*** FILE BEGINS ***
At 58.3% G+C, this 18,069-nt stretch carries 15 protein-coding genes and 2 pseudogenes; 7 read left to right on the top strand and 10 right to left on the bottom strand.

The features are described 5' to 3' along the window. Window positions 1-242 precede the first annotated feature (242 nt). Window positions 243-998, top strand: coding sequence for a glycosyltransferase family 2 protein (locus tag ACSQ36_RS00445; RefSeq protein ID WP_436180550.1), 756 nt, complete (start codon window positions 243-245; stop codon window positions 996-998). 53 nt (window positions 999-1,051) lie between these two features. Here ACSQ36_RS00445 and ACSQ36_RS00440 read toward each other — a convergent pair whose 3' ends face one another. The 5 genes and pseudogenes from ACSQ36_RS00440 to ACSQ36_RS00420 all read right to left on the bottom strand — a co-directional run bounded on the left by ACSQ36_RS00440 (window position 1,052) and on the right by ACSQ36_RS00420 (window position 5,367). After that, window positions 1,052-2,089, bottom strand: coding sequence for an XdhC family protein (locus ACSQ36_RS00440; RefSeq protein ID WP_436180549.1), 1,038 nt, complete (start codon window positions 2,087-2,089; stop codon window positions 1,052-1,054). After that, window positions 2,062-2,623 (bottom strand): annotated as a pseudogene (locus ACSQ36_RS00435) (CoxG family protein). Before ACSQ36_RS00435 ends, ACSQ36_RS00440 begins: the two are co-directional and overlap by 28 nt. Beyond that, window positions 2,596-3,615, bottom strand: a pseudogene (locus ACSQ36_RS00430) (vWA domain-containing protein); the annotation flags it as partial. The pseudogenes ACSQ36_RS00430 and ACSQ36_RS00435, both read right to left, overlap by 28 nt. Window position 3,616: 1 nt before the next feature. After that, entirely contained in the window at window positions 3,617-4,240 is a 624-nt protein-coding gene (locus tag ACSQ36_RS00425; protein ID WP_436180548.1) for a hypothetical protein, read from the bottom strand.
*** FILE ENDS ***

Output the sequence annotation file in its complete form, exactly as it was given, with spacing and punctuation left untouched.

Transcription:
At 58.3% G+C, this 18,069-nt stretch carries 15 protein-coding genes and 2 pseudogenes; 7 read left to right on the top strand and 10 right to left on the bottom strand.

The features are described 5' to 3' along the window. Window positions 1-242 precede the first annotated feature (242 nt). Window positions 243-998, top strand: coding sequence for a glycosyltransferase family 2 protein (locus tag ACSQ36_RS00445; RefSeq protein ID WP_436180550.1), 756 nt, complete (start codon window positions 243-245; stop codon window positions 996-998). 53 nt (window positions 999-1,051) lie between these two features. Here ACSQ36_RS00445 and ACSQ36_RS00440 read toward each other — a convergent pair whose 3' ends face one another. The 5 genes and pseudogenes from ACSQ36_RS00440 to ACSQ36_RS00420 all read right to left on the bottom strand — a co-directional run bounded on the left by ACSQ36_RS00440 (window position 1,052) and on the right by ACSQ36_RS00420 (window position 5,367). After that, window positions 1,052-2,089, bottom strand: coding sequence for an XdhC family protein (locus ACSQ36_RS00440; RefSeq protein ID WP_436180549.1), 1,038 nt, complete (start codon window positions 2,087-2,089; stop codon window positions 1,052-1,054). After that, window positions 2,062-2,623 (bottom strand): annotated as a pseudogene (locus ACSQ36_RS00435) (CoxG family protein). Before ACSQ36_RS00435 ends, ACSQ36_RS00440 begins: the two are co-directional and overlap by 28 nt. Beyond that, window positions 2,596-3,615, bottom strand: a pseudogene (locus ACSQ36_RS00430) (vWA domain-containing protein); the annotation flags it as partial. The pseudogenes ACSQ36_RS00430 and ACSQ36_RS00435, both read right to left, overlap by 28 nt. Window position 3,616: 1 nt before the next feature. After that, entirely contained in the window at window positions 3,617-4,240 is a 624-nt protein-coding gene (locus tag ACSQ36_RS00425; protein ID WP_436180548.1) for a hypothetical protein, read from the bottom strand.